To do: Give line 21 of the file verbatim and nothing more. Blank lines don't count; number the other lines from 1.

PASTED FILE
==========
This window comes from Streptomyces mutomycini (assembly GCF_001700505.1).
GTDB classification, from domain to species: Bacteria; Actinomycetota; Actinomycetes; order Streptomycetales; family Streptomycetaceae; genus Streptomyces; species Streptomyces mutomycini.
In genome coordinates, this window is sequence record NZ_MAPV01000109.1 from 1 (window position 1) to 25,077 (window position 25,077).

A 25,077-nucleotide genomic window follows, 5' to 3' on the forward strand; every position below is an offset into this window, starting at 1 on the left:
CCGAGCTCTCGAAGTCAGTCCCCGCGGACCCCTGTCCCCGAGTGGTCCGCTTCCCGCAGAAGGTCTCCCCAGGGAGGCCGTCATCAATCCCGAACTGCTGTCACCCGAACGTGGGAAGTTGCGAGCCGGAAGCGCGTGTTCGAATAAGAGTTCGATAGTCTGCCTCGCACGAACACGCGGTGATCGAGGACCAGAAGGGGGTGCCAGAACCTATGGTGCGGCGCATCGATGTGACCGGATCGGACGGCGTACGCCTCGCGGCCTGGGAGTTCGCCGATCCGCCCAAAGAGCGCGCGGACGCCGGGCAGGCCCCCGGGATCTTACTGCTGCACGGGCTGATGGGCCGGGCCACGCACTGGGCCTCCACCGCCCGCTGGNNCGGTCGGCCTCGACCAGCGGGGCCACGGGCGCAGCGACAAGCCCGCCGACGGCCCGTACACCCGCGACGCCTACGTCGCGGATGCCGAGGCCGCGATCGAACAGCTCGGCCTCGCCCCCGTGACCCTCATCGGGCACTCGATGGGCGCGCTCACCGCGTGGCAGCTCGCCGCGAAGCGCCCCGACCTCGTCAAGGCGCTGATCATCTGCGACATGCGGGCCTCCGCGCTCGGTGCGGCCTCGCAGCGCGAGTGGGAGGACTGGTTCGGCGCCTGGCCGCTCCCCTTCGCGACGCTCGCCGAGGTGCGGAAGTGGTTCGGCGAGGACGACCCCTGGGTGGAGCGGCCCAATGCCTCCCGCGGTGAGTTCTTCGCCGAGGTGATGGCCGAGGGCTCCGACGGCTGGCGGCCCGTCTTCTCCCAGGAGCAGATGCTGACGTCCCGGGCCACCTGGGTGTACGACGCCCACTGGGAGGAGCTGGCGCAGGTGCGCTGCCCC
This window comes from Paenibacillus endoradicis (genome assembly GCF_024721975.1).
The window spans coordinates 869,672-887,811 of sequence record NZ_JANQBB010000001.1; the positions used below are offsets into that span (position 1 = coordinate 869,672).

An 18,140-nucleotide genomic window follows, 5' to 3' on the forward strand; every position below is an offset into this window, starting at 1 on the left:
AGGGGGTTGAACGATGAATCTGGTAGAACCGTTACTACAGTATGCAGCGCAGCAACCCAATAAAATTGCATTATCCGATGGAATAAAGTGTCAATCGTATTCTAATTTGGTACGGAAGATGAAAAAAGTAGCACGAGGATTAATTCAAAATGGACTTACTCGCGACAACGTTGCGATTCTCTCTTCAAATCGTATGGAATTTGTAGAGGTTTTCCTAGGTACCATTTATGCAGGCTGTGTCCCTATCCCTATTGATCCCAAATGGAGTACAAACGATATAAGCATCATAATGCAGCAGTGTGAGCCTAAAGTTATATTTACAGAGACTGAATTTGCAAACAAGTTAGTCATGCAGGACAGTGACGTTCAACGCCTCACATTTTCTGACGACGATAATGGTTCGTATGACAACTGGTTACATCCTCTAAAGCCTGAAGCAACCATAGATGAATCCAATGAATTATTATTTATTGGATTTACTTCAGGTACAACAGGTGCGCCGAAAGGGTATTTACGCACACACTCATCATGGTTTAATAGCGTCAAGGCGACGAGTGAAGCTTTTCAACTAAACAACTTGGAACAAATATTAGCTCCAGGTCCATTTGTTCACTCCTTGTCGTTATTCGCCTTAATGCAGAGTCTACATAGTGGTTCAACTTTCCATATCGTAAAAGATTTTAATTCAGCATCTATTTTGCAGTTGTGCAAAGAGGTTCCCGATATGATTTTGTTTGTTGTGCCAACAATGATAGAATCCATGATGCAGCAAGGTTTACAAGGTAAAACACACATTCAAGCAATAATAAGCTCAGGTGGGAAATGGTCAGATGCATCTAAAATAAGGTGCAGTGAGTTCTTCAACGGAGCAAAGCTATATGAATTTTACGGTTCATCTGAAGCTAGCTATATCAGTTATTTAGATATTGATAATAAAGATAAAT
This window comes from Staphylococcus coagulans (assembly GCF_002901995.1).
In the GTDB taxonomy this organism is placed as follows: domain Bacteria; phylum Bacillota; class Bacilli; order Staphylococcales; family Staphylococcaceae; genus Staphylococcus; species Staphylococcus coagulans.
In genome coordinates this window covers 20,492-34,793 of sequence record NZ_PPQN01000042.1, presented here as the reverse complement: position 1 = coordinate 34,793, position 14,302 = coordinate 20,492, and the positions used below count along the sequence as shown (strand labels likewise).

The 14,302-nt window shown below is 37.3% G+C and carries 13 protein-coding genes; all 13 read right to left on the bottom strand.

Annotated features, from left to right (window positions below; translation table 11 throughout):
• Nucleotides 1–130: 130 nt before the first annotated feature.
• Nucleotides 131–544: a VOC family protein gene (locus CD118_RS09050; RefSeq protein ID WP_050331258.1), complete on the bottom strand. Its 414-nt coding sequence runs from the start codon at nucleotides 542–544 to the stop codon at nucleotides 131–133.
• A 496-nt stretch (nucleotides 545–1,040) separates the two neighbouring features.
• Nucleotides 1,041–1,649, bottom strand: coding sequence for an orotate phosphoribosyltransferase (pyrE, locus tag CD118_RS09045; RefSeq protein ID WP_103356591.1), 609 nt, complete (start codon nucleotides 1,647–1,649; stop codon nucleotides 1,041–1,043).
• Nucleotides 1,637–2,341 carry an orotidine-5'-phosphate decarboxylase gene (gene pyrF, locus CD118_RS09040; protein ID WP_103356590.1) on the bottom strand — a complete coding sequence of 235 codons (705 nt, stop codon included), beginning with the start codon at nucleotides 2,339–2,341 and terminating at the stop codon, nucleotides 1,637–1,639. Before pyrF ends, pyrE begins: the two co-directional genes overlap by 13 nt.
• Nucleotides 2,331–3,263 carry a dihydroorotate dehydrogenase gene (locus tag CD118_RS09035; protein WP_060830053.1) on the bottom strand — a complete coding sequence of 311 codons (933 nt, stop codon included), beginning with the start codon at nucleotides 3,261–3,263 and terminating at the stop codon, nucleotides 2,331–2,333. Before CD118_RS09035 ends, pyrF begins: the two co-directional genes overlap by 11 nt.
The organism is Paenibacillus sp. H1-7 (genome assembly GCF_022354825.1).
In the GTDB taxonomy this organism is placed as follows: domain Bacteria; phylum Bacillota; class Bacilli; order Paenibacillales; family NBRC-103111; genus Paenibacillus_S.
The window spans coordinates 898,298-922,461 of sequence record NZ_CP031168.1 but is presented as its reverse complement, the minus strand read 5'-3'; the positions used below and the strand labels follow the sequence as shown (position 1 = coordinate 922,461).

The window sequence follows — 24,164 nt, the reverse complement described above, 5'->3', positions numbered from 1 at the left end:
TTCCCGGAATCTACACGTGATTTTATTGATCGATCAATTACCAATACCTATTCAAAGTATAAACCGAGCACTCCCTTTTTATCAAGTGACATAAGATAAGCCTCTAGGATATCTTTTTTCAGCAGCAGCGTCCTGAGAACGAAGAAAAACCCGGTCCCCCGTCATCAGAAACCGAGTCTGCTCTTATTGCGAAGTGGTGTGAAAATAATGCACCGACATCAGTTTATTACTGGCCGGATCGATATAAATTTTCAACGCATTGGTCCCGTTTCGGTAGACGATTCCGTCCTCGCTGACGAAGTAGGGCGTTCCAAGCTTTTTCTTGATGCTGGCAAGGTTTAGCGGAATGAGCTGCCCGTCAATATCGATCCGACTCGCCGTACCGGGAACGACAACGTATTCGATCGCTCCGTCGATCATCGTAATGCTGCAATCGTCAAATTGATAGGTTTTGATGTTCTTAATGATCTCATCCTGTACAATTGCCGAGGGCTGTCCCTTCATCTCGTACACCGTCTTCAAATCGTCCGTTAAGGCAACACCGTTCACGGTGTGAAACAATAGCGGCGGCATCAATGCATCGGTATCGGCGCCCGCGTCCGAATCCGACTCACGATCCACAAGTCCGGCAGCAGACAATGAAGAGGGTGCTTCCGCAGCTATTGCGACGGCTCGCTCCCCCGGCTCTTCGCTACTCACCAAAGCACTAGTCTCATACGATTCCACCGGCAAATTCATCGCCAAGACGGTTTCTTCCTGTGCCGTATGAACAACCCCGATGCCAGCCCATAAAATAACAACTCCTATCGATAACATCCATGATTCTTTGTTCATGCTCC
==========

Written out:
The organism is Paenibacillus sp. H1-7 (genome assembly GCF_022354825.1).